It raised eyebrows among Democrats, including Sen. Tim Kaine of Virginia, who said he raised concerns about the pipeline’s impacts on his state up to Manchin. Kaine told CNN he also wants to tackle licensing reform outside of the spending bill.

Other Democrats expressed similar sentiments — particularly in the House, where more than 75 people co-signed a letter to House leadership against its commitment to the interim measure, expressing frustration both with the content of the agreement and the fact that they had very little input on this.

“We don’t like it. We didn’t agree,” Washington state Rep. Pramila Jayapal, who chairs the Congressional Progressive Caucus, told CNN on Tuesday.

Meanwhile, most Senate Republicans support another authorizing bill crafted by Manchin’s colleague in West Virginia, Republican Sen. Shelley Moore Capito. Several Republicans also told CNN they think permits shouldn’t be included in a must-have spending bill.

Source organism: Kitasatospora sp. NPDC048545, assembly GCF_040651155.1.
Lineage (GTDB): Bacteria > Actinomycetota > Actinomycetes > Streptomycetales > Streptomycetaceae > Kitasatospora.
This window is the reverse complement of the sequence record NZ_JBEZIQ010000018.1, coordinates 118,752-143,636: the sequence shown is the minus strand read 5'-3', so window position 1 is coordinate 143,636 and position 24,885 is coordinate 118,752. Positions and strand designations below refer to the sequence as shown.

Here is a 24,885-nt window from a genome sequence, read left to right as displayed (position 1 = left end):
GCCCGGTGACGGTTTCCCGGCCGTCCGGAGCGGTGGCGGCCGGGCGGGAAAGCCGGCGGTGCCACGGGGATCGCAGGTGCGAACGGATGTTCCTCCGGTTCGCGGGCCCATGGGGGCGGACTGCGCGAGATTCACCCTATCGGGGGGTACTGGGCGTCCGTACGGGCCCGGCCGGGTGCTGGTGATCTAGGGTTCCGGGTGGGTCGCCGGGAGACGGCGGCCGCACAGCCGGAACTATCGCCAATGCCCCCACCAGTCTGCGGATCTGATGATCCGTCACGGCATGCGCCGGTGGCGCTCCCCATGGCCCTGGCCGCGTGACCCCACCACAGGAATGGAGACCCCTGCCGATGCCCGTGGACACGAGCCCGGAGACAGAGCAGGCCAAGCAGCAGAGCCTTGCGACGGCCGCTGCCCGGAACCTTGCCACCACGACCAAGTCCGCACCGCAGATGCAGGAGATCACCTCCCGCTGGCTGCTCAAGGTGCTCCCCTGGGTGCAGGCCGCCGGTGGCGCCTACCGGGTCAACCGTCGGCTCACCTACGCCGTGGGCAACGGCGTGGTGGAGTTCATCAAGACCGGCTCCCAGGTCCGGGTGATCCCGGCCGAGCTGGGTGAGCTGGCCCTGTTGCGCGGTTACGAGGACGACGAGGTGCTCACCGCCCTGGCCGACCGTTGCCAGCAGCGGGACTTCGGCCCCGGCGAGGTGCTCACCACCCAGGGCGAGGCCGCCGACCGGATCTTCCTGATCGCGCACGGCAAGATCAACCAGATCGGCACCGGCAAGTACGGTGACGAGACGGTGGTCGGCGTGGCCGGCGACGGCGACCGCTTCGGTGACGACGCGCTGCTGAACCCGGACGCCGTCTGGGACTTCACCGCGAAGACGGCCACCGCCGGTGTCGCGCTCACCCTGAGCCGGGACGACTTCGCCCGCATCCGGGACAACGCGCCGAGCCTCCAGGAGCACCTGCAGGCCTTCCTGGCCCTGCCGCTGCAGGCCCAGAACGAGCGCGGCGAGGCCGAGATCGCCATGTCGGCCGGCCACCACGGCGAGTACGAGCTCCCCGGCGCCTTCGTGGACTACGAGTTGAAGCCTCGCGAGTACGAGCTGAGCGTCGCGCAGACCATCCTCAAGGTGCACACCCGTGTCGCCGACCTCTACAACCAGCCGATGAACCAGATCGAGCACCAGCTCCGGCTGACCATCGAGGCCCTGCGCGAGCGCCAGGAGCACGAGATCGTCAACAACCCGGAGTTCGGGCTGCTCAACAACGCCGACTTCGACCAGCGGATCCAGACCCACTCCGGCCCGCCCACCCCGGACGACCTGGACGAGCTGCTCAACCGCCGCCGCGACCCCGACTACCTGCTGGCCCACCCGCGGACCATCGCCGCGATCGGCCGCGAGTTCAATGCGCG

Sen. John Barrasso, a member of the GOP leadership who is also the most Republican on the Senate Energy and Natural Resources Committee, railed against Manchin, the panel chairman, on Tuesday over the agreement he made with Schumer.

“We have Joe Manchin trying to hide behind a fig leaf of a deal he made with Chuck Schumer,” the Wyoming Republican said Tuesday.

“I would say to my friend Joe Manchin, who is the chairman of the Energy Committee, what they are celebrating today in the White House is the damage you have already done by passing this irresponsible bill . You voted for it, and if you’re now looking for Republicans to support you and give you more coverage than you currently have, you’re not going to find it with us.

House progressives are angered both by the substance of the Manchin-Schumer deal and the way it came to be.

While the text of the bill is still being drafted, the original agreement contained several provisions aimed at streamlining environmental permits for major energy projects, including environmental reviews lasting up to two years through of the National Environmental Policy Act.